I can think of a few issues you might have, not all related to focus:
- Because the D7000's sensor is smaller than 35mm film, this will give the effect of cropping your images, or causing you to need to reach for a wider lens than your instincts might tell you. The obvious workaround is get a D600 instead but maybe the ship has already sailed on that.
- The aforementioned smaller sensor also means a smaller image in the viewfinder, which will make MF accuracy more difficult.
- The focusing screens in today's AF cameras are optimized for AF and don't have the focus aides like split-prisms that you're accustomed to from your MF film cameras. You can remedy this by installing a Katz Eye focusing screen, however this may affect the camera's meter.
- On the plus side, the camera's LiveView feature allows you to zoom in on the image read directly from the sensor in real time, which allows you to set focus as accurately as using a loupe on the ground glass of a view camera. This is only reasonable to do from a tripod however.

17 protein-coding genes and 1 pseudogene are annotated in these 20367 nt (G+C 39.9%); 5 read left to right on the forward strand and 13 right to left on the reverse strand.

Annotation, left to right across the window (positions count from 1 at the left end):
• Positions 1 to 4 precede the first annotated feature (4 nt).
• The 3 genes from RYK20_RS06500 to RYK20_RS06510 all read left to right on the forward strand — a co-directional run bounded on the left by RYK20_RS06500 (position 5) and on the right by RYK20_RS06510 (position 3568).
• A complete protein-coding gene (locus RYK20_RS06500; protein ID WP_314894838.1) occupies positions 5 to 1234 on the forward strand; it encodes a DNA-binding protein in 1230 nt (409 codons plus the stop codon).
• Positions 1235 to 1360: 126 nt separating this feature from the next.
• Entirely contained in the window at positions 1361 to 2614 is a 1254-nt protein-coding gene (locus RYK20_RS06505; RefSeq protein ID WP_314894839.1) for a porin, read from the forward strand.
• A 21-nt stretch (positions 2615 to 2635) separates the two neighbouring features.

For my shooting, which is mostly fast-moving birds in flight and slow-moving landscapes from a tripod, I'd be lost without good AF for the former, but primarily use MF in conjunction with LiveView for the latter. Depending on what you shoot (if you choose to shoot some fast-moving action) you may find some serious advantage to AF. If you can however take your time, and work from a tripod using LiveView, then MF is actually the most accurate and consistent focus method.